From Aitzaz Hassan of Hangu, to Malala Yousafzai of Swat, to the brave children of Army Public School in Peshawar, Pakistan’s heroes in 2014 were all children, and all from Khyber Pakhtunkhwa. The tales of courage began in January, when Aitzaz, a ninth-grader from the Ibrahimzai village in Hangu, foiled a suicide attack on his school by physically intercepting the attacker to overpower him, and forced him to explode the jacket away from the other children, killing himself and Aitzaz.
Thousands of people across the world paid tributes to the young student who sacrificed his life to protect hundreds of others attending the morning assembly inside the school. Herald declared Aitzaz as Person of the Year for 2014. Among those lauding Aitzaz included Malala Yousafzai, another teenaged hero, who was shot by a militant in her head on October 9, 2012 for fighting for the right of education for girls. Malala herself made Pakistan proud when she was awarded the Nobel Peace Prize in October last year to become the youngest Nobel Laureate ever in history.
Aitzaz, a ninth-grader from Hangu, foiled a suicide attack on his school
Pakistanis were celebrating the Nobel prize for Malala, which she was awarded on December 10, when they faced the worst attack in the country’s history on the Army Public School in Peshawar on December 16. The barbaric attackers butchered schoolchildren, as young as 6 years old, in a seven-hour battle inside the auditorium, corridors, classes, libraries and lawns of the school. About 150 people, including 134 students, were killed. The attackers were continuously in contact with their top command as well as each other through at least three cellular phones that they had activated from Landi Kotal two days before the attack.
The incident proved to be a turning point for the nation, united the entire political and military leadership, and gave courage to the people of the country to stand up against militants.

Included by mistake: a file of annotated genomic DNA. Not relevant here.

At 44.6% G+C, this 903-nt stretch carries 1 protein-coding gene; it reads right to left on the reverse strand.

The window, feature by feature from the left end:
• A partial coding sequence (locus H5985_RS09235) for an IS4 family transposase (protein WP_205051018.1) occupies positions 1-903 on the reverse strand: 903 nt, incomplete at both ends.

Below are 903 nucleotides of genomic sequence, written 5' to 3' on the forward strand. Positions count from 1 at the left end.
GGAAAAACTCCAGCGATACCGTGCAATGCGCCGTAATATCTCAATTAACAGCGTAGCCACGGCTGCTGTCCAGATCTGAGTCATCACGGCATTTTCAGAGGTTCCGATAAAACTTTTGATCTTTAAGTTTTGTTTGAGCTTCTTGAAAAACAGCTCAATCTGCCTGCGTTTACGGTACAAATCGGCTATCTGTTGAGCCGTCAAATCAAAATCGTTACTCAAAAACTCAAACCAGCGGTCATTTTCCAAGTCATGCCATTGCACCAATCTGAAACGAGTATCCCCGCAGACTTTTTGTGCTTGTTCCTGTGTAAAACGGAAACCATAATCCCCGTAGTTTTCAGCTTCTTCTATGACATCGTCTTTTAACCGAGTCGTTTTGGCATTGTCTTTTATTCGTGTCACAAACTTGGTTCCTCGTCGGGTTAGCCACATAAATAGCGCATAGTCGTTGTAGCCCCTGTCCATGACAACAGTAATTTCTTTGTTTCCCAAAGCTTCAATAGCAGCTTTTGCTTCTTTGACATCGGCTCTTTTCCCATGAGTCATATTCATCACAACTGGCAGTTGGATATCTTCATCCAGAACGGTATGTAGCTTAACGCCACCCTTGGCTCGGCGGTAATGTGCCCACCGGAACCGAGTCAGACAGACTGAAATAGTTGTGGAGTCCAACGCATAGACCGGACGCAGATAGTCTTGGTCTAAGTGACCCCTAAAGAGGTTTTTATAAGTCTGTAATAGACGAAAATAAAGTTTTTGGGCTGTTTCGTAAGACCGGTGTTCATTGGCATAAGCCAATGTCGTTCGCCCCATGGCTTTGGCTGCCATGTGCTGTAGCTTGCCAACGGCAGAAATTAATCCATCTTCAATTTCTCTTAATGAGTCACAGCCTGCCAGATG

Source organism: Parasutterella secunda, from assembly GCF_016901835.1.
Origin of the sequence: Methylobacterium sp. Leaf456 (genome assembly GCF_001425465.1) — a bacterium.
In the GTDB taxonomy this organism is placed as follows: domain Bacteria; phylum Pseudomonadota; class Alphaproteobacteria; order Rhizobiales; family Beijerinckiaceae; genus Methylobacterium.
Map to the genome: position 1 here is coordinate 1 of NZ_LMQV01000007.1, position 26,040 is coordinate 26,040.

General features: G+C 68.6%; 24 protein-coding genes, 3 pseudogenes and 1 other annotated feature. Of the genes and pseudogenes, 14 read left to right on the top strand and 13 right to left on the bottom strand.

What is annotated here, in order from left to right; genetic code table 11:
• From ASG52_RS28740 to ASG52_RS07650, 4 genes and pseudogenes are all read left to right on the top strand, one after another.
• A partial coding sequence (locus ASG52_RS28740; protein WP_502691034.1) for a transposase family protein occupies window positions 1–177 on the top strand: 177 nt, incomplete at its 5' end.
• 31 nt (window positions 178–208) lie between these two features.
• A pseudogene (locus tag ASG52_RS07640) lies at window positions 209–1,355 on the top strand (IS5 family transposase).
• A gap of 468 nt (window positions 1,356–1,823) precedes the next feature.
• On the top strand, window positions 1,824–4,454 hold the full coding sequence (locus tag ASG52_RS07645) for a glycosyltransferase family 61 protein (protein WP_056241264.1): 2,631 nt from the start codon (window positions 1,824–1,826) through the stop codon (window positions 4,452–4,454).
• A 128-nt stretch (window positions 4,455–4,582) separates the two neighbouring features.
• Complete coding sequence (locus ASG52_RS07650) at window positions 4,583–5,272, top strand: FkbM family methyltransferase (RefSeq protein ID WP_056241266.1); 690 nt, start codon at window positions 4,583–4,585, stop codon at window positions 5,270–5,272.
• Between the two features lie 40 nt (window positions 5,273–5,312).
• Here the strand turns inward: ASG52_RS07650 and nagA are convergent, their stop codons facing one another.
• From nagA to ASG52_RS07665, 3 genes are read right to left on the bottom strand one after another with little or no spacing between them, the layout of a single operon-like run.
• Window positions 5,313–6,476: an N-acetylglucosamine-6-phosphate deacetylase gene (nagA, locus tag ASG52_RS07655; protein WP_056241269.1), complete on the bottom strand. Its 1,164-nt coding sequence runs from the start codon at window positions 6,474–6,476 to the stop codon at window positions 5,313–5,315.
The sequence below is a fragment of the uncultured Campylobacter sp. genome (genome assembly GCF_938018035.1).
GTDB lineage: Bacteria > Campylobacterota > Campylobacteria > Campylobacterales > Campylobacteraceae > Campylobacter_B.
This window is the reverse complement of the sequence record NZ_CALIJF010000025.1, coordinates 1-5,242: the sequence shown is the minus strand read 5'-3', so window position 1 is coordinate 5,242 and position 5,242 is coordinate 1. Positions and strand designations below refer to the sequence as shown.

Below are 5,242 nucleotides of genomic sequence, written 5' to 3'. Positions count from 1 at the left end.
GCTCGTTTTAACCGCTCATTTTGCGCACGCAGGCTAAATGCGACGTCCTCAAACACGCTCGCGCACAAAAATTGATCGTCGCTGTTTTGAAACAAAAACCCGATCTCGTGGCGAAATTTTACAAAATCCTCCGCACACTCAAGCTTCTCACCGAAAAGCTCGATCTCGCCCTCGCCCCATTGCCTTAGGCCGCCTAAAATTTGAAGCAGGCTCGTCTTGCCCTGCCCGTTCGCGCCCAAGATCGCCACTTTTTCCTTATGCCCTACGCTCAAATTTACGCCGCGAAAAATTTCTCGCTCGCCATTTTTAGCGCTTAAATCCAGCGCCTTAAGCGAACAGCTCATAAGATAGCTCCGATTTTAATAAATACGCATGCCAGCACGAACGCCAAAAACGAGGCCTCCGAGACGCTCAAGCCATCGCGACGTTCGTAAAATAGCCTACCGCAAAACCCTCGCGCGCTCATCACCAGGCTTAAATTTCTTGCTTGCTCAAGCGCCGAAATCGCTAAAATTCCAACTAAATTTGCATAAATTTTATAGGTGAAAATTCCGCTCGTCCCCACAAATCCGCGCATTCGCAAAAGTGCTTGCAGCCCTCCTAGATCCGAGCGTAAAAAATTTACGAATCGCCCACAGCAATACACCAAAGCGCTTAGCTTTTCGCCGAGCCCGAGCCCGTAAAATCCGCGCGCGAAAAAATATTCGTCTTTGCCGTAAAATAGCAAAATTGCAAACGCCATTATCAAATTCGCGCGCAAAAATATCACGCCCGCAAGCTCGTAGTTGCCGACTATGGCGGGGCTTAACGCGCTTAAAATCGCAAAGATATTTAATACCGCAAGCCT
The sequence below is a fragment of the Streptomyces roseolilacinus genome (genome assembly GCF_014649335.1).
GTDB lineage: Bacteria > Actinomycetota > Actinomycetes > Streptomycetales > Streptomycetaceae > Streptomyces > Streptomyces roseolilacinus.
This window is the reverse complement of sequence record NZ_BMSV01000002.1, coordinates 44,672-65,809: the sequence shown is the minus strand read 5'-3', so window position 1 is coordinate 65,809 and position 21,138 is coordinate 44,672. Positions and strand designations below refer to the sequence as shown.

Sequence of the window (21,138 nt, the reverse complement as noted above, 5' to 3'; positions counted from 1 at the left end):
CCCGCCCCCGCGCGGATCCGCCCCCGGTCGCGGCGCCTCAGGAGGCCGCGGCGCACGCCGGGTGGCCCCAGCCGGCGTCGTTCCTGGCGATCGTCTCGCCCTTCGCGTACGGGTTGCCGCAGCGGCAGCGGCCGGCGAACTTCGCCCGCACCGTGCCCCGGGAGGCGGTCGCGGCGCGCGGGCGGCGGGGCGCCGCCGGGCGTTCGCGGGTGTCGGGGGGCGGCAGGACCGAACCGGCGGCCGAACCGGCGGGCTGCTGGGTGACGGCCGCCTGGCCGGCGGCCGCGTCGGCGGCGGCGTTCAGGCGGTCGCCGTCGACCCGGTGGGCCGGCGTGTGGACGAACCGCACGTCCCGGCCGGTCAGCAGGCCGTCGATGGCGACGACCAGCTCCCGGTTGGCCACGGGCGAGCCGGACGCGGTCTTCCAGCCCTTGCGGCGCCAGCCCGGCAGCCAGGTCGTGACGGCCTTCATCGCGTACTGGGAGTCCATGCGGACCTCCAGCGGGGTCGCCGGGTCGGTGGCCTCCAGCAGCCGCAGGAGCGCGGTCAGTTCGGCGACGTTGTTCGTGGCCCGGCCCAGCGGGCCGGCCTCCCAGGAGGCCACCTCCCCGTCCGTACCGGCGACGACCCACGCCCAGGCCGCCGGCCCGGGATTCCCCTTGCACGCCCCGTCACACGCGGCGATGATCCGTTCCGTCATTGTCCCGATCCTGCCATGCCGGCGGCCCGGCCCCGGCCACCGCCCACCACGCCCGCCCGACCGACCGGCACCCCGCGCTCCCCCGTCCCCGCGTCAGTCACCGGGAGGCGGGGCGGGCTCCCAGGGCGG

“The most important thing is that the government and army must have the will and commitment to settle the issue of militancy once and for all,” says Tauseefur Rehman, a veteran journalist and former director of Intermedia. “There should also be efforts to counter the narrative of the pro-Taliban groups on social and mainstream media, so the militants don’t get support or sympathy.”
In Khyber Pakhtunkhwa, the provincial government has taken some key decisions while matters relating to the federal government were forwarded to Islamabad for speedy action.
“For peace in Pakistan, it is a must that a proper border management system is implemented on the boundary with Afghanistan and the entry of everyone coming into the country is regulated,” says Nasir Khan Durrani, the inspector general of police in Khyber Pakhtunkhwa. “Besides, FATA must be integrated into the Khyber Pakhtunkhwa or made a separate province, giving the tribesmen their basic right to education, health and development.” FATA is the launching area of most terrorist attacks on Khyber Pakhtunkhwa and the rest of Pakistan, he says, and it therefore needs to be brought into the national mainstream, by giving its people the right to vote and moving courts against any unjust decision by the political administration.
“The Frontier Constabulary should be withdrawn from all over the country for deployment on the boundary between FATA and Khyber Pakhtunkhwa, the original task for which the force was formed,” said Imran Khan, chairman of the Pakistan Tehrik-e-Insaf, which rules the province. “Also, the federal government should recruit at least 5,000 youth from FATA into police, so they would have a sense of ownership.”
The province and the adjacent tribal areas have been suffering from violence for 13 years now. Tens of thousands of Pakhtuns have been killed, many injured while, and thousands are homeless, fighting the harsh winters in tents as IDPs.